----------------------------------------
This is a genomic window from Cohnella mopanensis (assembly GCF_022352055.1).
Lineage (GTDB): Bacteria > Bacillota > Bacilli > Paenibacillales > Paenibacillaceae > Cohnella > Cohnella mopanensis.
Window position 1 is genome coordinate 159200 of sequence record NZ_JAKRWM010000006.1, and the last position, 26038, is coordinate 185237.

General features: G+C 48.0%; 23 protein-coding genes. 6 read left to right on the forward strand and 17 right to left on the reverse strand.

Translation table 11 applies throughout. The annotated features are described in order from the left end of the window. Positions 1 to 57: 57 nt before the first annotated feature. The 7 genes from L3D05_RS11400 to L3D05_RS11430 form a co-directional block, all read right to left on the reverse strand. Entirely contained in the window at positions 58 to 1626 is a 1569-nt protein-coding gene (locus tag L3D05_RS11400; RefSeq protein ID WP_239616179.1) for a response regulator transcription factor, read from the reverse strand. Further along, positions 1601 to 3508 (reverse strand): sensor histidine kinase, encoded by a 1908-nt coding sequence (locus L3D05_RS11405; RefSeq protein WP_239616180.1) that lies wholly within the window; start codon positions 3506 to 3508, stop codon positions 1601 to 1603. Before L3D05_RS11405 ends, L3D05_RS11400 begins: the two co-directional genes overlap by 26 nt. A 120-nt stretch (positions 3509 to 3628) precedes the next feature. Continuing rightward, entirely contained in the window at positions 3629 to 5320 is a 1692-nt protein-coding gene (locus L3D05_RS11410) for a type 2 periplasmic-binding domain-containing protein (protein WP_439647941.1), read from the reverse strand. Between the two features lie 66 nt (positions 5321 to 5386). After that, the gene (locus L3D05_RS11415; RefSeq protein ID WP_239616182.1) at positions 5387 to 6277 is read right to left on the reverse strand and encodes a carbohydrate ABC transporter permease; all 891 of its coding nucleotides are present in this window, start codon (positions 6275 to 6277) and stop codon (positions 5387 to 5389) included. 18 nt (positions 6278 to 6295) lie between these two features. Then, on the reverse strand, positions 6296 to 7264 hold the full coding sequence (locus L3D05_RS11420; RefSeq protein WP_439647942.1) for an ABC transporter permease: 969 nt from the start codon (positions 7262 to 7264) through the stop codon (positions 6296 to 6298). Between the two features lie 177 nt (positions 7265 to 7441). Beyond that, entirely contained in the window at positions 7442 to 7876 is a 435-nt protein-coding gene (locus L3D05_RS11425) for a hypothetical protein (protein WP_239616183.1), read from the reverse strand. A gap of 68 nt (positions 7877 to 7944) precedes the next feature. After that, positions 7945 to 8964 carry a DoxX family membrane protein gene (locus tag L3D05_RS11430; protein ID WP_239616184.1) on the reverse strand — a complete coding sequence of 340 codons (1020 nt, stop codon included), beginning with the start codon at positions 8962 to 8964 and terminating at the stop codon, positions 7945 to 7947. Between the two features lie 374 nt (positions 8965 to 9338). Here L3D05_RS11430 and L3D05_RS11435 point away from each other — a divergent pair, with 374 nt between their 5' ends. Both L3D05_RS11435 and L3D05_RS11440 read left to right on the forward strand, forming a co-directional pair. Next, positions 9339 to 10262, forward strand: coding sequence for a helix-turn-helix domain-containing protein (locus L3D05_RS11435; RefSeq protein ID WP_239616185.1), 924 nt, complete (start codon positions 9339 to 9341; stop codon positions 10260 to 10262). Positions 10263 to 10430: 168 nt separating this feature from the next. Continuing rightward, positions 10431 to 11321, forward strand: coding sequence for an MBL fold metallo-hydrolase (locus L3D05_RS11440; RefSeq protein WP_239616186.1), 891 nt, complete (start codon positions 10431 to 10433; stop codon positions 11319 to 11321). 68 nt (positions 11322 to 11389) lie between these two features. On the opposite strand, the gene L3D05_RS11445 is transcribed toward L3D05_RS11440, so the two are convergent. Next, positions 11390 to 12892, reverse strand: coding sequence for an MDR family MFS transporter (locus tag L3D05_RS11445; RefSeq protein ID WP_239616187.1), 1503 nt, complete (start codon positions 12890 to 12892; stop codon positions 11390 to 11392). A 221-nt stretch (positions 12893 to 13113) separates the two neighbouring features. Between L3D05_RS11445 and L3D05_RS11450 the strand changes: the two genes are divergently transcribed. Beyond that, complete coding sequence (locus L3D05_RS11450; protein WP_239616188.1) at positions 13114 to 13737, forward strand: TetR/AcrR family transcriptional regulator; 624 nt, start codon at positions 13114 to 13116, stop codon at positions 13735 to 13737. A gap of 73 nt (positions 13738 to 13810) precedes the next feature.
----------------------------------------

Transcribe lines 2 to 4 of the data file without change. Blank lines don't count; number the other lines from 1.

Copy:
Lineage (GTDB): Bacteria > Bacillota > Bacilli > Paenibacillales > Paenibacillaceae > Cohnella > Cohnella mopanensis.
Window position 1 is genome coordinate 159200 of sequence record NZ_JAKRWM010000006.1, and the last position, 26038, is coordinate 185237.

General features: G+C 48.0%; 23 protein-coding genes. 6 read left to right on the forward strand and 17 right to left on the reverse strand.